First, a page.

Will the partnership model survive Gen Y?

A former top tier managing partner claims the new generation of lawyers are turning their backs on becoming partners. Now a group of Kiwi legal professionals have their say

Will the partnership model survive Gen Y?
Bill Fazio, the principal of Fazio Advisory in Australia and the former managing partner of both Herbert Geer and Minter Ellison doesn’t think the current generation of young lawyers want the traditional partnership structure.

He spoke to NZ Lawyer’s sister publication Australian Lawyer ahead of the second Managing Partners Forum for Boutique and Small Firms, which has been organised by Chilli IQ. Fazio will be one of the key speakers at the forum, being held from the 21-22 August in Adelaide.

“I think that Gen Y won’t accept that there is one answer and they will have to fit in with it. They are a little more assertive in terms of what they’re looking for, and I think they’ve thought harder about things like work-life balance,” he says.

Fazio says that to ask a young lawyer nowadays to make sacrifices early in their career so that they may reap the rewards of being made a partner later didn’t resonate well – especially considering Gen Y generally won’t stay with the same employer for a decade.

Tim Orsman, the marketing and business development director at Simpson Grierson, agrees with the thrust of Fazio’s comments.

“The one-size fits all model of partnership is not seen as a viable ambition for many young lawyers,” he told NZ Lawyer.

However Orsman points out that it’s not solely a Generation Y work/life balance issue, but is also a consequence of the trend towards partnership opportunities reducing in numbers and taking longer to realise.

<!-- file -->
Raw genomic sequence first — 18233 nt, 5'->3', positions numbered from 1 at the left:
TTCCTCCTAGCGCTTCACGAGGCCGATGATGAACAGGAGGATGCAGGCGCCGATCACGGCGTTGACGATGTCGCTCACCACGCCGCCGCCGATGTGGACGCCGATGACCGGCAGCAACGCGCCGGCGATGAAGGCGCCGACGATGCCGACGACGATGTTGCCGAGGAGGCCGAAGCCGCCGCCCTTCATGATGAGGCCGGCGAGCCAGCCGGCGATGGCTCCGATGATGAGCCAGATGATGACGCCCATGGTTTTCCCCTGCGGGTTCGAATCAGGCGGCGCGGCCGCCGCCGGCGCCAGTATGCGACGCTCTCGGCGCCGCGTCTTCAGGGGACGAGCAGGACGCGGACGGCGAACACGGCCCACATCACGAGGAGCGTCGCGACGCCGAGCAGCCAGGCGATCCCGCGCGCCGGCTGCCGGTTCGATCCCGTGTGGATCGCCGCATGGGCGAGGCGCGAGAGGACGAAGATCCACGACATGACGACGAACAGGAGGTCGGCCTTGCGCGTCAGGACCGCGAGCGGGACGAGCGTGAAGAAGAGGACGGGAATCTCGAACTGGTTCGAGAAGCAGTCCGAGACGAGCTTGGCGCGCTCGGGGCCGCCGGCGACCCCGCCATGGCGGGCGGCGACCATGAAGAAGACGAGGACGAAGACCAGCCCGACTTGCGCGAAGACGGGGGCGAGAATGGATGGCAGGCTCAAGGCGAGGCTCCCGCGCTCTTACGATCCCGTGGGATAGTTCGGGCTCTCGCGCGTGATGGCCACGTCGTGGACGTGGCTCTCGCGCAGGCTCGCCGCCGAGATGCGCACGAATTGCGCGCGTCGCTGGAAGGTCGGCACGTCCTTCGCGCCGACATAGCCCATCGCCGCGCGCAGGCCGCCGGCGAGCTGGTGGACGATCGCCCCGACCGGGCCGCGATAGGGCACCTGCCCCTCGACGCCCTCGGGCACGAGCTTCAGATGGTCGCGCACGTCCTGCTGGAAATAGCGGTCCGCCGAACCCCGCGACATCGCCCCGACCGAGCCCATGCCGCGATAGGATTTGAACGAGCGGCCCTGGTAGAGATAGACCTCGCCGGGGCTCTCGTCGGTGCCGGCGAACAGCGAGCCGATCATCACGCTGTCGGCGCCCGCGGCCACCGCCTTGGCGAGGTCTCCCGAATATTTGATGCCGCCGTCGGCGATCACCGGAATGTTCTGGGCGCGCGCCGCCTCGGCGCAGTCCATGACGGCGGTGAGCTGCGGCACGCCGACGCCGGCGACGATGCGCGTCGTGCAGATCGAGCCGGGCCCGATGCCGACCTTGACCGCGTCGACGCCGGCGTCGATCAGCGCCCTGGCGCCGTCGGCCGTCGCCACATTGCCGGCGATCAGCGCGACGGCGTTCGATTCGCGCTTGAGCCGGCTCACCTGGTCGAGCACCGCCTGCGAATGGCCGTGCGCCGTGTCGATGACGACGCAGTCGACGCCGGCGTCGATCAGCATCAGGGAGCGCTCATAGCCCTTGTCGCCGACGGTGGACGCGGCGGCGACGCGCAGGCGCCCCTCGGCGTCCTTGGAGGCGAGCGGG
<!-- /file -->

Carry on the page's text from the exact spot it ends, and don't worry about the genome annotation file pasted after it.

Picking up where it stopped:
“We have plenty of young lawyers who do want to work towards partnership.  And we also have others who want to be involved in managing or building a business at a relatively early stage in their career, and who tend to go to in-house or other roles.”

Looking forward, Orsman says issues such as the one Fazio talks about also offer opportunities for law firms to develop new services with different business models and structures. This should create good alternative career paths for lawyers who may not be interested in the traditional partnership model, he says.

On this subject, Fazio thinks there could be merit in law firms looking at the business models of start-ups where ownership, and hence rewards, are more equitably shared with employees rather than concentrated among a few.

“I think firms are going to have to say, ‘well for these partners who want to put money in, we’ll give them a good return for their money’. Let’s not say just because you want to be a senior lawyer that you have to have everything and borrow money to come in.”

He want to see firms unbundling aspects of the partnership model and using innovative thinking that allow for different forms of equity buy-in.

“This may involve getting other sources of equity from investors, for example…Maybe someone like me will say, ‘I’m willing to risk it at my stage of life’, and not tie equity to 80 hours a week at work.”

Mark Weenink, the managing partner of Minter Ellison Rudd Watts, told NZ Lawyer he sees definite changes ahead to traditional partnership structures.